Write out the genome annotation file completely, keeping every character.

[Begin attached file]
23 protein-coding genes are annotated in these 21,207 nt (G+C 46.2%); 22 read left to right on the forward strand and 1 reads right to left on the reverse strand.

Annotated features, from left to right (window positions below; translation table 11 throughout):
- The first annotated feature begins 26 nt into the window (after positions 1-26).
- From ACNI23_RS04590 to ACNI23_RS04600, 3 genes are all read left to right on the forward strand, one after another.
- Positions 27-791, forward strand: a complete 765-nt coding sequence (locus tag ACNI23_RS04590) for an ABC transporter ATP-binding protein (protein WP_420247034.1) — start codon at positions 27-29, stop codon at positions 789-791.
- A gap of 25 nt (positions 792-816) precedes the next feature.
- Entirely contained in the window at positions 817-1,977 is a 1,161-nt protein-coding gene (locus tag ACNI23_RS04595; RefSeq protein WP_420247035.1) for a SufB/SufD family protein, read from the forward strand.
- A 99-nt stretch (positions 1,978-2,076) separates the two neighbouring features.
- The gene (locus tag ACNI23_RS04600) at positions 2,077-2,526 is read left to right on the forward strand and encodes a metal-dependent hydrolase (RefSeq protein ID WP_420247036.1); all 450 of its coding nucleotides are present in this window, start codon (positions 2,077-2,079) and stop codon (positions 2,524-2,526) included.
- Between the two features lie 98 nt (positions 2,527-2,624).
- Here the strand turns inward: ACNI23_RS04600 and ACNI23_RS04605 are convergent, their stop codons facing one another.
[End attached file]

23 protein-coding genes are annotated in these 21,207 nt (G+C 46.2%); 22 read left to right on the forward strand and 1 reads right to left on the reverse strand.

Annotated features, from left to right (window positions below; translation table 11 throughout):
- The first annotated feature begins 26 nt into the window (after positions 1-26).
- From ACNI23_RS04590 to ACNI23_RS04600, 3 genes are all read left to right on the forward strand, one after another.
- Positions 27-791, forward strand: a complete 765-nt coding sequence (locus tag ACNI23_RS04590) for an ABC transporter ATP-binding protein (protein WP_420247034.1) — start codon at positions 27-29, stop codon at positions 789-791.
- A gap of 25 nt (positions 792-816) precedes the next feature.
- Entirely contained in the window at positions 817-1,977 is a 1,161-nt protein-coding gene (locus tag ACNI23_RS04595; RefSeq protein WP_420247035.1) for a SufB/SufD family protein, read from the forward strand.
- A 99-nt stretch (positions 1,978-2,076) separates the two neighbouring features.
- The gene (locus tag ACNI23_RS04600) at positions 2,077-2,526 is read left to right on the forward strand and encodes a metal-dependent hydrolase (RefSeq protein ID WP_420247036.1); all 450 of its coding nucleotides are present in this window, start codon (positions 2,077-2,079) and stop codon (positions 2,524-2,526) included.
- Between the two features lie 98 nt (positions 2,527-2,624).
- Here the strand turns inward: ACNI23_RS04600 and ACNI23_RS04605 are convergent, their stop codons facing one another.